This encounter made a big impression on both of us – living on the road for extended periods of time was something we could do if we were willing to make the commitment to it and change our lifestyle. Vance was the right age and we all enjoyed travel. The thought of home schooling in order to give us the freedom to travel was something that intrigued us. After some discussion and soul searching, we decided to 'just do it'.

Initial steps – we took a hard look at our finances to see how we could make it happen. Mark left his job with Radiant Systems in the summer of 2004. We bought a camper and a truck big enough to pull it. We focused on completing renovations on our small mountain farmhouse near Bryson City, North Carolina, and selling our home in the Atlanta suburbs.

However, life has a funny way of interfering with the best of plans. Mark's father, suffering from a long term critical illness, declined rapidly and passed away in April, 2005. Mark took on responsibility for his grandmother's affairs, who then passed away in Jan 2006. Estates had to be handled. There were numerous odds and ends to be completed on the farmhouse. People wanted to visit, there were community activities to participate in, etc, etc, etc….one thing after another seemed to conspire against us leaving. In addition, we found we really enjoyed living up in the mountains, and weren’t in a great hurry to leave once we finally got settled in.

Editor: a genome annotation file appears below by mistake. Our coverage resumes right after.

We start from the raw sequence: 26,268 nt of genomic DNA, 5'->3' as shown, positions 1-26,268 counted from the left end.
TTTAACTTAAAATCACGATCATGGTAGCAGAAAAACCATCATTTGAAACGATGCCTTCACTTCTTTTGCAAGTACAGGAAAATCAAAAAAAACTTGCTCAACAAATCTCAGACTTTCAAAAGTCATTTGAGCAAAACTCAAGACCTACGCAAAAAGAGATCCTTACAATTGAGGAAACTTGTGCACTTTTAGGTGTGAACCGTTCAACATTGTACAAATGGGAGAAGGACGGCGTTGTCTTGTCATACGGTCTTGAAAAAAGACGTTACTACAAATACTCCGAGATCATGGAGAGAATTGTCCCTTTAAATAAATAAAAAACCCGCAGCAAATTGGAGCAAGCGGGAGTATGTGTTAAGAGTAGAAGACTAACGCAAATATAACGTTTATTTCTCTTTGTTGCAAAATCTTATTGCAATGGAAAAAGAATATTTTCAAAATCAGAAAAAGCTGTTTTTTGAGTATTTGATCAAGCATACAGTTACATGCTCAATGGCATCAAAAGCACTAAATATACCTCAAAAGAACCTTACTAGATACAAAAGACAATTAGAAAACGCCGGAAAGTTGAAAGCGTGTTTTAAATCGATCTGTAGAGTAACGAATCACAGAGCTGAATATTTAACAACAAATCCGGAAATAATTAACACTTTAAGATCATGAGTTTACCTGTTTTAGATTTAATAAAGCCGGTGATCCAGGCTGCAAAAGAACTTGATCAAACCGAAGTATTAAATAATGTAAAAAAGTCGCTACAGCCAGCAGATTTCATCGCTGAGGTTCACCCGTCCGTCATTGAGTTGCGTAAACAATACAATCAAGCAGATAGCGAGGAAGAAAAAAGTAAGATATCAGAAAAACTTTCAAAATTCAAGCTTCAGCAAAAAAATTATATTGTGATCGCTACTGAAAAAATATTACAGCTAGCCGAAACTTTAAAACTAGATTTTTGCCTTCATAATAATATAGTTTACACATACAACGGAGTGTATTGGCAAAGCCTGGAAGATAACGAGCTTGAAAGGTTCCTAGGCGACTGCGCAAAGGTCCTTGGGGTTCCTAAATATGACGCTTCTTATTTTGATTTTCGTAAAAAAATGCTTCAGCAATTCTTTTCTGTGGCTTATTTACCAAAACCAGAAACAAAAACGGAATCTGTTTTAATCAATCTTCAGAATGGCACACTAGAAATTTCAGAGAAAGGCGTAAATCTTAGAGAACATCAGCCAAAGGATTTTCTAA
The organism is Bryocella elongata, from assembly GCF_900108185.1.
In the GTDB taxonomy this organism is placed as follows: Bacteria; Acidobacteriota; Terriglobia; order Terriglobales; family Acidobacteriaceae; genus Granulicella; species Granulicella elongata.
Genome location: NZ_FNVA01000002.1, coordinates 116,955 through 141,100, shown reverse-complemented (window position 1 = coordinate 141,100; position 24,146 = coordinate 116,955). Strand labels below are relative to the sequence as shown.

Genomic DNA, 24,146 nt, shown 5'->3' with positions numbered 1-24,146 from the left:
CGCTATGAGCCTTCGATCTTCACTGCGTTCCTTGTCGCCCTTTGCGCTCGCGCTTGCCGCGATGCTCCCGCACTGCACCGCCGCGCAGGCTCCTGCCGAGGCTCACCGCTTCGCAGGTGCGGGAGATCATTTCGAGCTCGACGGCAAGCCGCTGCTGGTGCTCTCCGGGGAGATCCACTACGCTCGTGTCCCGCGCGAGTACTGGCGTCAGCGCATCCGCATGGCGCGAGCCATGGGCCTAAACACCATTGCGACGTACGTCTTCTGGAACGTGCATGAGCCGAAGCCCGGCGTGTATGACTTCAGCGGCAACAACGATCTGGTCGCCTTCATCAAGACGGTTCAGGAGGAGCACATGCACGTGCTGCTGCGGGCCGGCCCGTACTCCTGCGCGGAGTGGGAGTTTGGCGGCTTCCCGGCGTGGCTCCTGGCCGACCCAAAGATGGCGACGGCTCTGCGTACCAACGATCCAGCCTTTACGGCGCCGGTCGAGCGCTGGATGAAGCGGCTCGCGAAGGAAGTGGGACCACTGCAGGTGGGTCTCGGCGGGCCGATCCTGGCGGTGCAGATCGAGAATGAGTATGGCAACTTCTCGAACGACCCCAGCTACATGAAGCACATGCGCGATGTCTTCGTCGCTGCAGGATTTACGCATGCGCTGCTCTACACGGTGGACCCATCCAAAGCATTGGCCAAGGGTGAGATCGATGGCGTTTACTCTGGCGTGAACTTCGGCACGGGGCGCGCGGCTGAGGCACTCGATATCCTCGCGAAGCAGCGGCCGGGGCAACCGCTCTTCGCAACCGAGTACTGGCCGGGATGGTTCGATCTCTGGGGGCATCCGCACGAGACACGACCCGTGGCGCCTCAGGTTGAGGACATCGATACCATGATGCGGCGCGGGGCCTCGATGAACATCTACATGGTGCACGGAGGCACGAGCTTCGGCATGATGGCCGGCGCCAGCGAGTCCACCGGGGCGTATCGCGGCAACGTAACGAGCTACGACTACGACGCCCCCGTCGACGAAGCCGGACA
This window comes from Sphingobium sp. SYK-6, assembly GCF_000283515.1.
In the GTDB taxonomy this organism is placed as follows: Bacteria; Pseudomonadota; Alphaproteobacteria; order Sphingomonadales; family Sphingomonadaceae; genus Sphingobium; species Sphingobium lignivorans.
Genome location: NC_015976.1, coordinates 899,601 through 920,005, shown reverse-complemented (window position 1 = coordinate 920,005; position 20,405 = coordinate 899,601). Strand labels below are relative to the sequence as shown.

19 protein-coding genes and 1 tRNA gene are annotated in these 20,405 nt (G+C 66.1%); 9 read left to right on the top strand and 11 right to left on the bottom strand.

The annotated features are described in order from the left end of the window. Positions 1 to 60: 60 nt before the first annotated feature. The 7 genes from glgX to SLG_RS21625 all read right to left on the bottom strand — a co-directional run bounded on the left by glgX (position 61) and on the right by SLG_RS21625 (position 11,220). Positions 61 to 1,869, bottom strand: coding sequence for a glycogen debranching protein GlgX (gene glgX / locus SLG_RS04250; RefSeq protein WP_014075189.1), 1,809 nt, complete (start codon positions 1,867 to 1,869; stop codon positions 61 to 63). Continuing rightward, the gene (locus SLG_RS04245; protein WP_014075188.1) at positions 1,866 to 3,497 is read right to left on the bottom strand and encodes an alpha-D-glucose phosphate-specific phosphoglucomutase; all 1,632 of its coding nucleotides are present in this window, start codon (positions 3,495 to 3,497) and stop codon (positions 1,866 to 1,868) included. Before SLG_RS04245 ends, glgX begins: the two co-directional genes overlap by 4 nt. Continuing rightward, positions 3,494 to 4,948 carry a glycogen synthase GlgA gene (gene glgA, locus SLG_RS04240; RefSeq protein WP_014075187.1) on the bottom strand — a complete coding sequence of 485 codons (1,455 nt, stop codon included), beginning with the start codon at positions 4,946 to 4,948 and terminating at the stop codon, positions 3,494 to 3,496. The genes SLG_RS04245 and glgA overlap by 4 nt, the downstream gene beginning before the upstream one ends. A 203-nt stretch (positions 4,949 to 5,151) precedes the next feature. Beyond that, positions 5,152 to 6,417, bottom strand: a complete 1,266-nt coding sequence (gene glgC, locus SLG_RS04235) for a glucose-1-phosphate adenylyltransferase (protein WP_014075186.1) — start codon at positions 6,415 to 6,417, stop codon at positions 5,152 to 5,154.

We jokingly told ourselves that we’d have to just pack up one night and leave if we ever wanted to get gone. The truth wasn’t far from that. We finally picked a date, told no one, packed up in a couple of days and left.

After high tailing it up to Niagara Falls, we zig-zagged across New York State for about a month, then went thru the New England States – Vermont, New Hampshire, Maine, Massachusetts, Connecticut and finally the New York City area. We visited mountains, seashores, and quite a bit in between. Our timing was lucky, and we experienced beautiful fall color that started in Vermont, hit the peak in the White Mountains of New Hampshire, then started all over again on the Maine coast. The weather for the most part cooperated – lots of rain, but the first snowflakes fell on us only as we were driving into our farm on the last day of our trip.

The New England trip was such a success, both from an enjoyment and educational standpoint, that we are now in the midst of a much more ambitious trip to the American West. We hope to stay on the road approximately 5 months, until early fall, focusing on the many National Parks out west.

You can contact us at: tysonpublic@gmail.com

Thanks for joining us!

- Mark, Denise and Vance Tyson